We are approximately nine months into FDA’s animal feed and pet food facility inspections for compliance with the Food Safety Modernization Act (FSMA) Preventive Controls for Animal Food (PC) rule. With PC inspections starting for small businesses this Fall, there are a few lessons we have learned from the inspections that have occurred to date.

As a reminder, FSMA and the PC rule requires many animal food facilities to establish a food safety plan identifying and evaluating known or reasonably foreseeable hazards and implementing measures that significantly minimize or prevent such hazards. The PC rule also includes current good manufacturing practice requirements (CGMP) for these facilities, which are covered under a separate inspectional program.

According to data shared at a recent conference, FDA has conducted approximately 400 CGMP inspections and about 20 PC inspections. Approximately 6% of the CGMP inspections resulted in the issuance of a Form FDA 483, “Inspectional Observations.” As a result of the findings from those inspections, FDA has noted that animal feed facilities need to better focus on pest management and housekeeping, as the most commonly cited observations by FDA investigators related to facility and pest management. However, FDA has only issued one Warning Letter for deviations from the animal feed CGMP requirements.

Based on these inspections, we believe the following tips can help animal feed and pet food companies unfamiliar with the FDA inspection process:

  • Expect a team of FDA and/or state officials to conduct the inspection;
  • Be prepared for the inspection to branch out into other regulatory topics, including the BSE/ruminant feed and the veterinary feed directive requirements, if applicable to your facility;
  • For facilities relying on a prerequisite program, in addition to a food safety plan, FDA will expect facility operators and personnel to be familiar with the contents of those prerequisite programs and implement them as written; and,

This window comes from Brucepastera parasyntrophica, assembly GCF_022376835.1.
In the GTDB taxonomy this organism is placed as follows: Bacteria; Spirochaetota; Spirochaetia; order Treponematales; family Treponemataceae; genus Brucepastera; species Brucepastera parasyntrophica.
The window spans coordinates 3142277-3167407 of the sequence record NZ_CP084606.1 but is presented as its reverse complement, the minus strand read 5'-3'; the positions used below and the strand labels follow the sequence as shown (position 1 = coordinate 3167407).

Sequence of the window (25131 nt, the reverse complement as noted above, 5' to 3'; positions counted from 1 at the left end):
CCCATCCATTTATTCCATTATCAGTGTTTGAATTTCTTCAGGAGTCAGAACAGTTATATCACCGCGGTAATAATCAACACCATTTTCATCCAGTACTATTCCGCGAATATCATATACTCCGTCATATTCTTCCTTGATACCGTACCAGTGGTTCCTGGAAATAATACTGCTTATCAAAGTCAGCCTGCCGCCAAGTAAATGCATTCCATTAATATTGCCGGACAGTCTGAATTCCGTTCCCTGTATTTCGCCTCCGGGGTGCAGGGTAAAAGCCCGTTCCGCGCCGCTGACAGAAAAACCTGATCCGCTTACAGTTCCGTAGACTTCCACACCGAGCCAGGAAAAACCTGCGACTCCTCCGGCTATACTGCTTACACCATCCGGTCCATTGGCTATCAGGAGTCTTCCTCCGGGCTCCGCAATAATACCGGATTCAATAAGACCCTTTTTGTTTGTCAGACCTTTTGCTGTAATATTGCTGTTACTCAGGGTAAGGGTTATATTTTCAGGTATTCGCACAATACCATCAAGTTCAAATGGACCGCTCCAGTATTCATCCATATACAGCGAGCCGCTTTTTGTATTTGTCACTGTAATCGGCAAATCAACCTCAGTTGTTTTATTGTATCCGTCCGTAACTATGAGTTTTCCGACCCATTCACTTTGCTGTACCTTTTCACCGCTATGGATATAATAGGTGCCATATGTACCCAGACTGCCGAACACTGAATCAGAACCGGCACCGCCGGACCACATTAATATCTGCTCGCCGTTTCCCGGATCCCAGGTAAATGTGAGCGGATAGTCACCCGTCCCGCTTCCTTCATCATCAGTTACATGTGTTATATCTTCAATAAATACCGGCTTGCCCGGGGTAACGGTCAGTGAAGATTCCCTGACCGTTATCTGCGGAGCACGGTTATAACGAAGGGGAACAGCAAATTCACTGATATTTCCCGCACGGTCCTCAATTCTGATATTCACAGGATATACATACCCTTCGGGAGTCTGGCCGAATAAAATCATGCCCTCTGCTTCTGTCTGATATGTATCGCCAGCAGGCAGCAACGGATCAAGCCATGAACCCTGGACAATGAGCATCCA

• Ensure that hazards identified in your hazard analysis are addressed by an appropriate preventive control and those preventive controls are properly implemented.

Compliance Policy Guides

FDA has withdrawn three compliance policy guides (CPGs) related to animal-derived ingredients, including byproducts or co-products, used in animal and pet feed:

  • CPG Sec. 675.400 – Rendered Animal Feed Ingredients,
  • CPG Sec. 690.300 – Canned Pet Food, and
  • CPG Sec. 690.500 – Uncooked Meat for Animal Food.

These CGPs, which were issued several decades ago, were withdrawn following adoption of the animal food PC regulations. FDA stated that the CPGs were unnecessary because these hazards are more appropriately addressed in a facility’s food safety plan. This action by FDA should serve as a reminder to the industry that FDA expects animal feed and pet food producers to address hazards presented by the use of rendered ingredients from dead or downer animals.

What does this mean for you?

In light of these CPG withdrawals, animal feed and pet food companies should ensure their prerequisite programs and food safety plans appropriately identify and address all hazards at a facility and those introduced by ingredients. FDA has been actively inspecting large animal feed and pet food facilities for compliance with the CGMPs and PC requirements. Small companies should be prepared for these inspections to expand to their facilities this Fall.

Contact Us

Husch Blackwell has experience working with companies in complying with FDA regulations, including regulations governing the production of animal and pet food, and has members with the required scientific and technical backgrounds to assist companies with compliance. Contact Seth Mailhot, Mike Annis, Emily Lyons, or your Husch Blackwell attorney.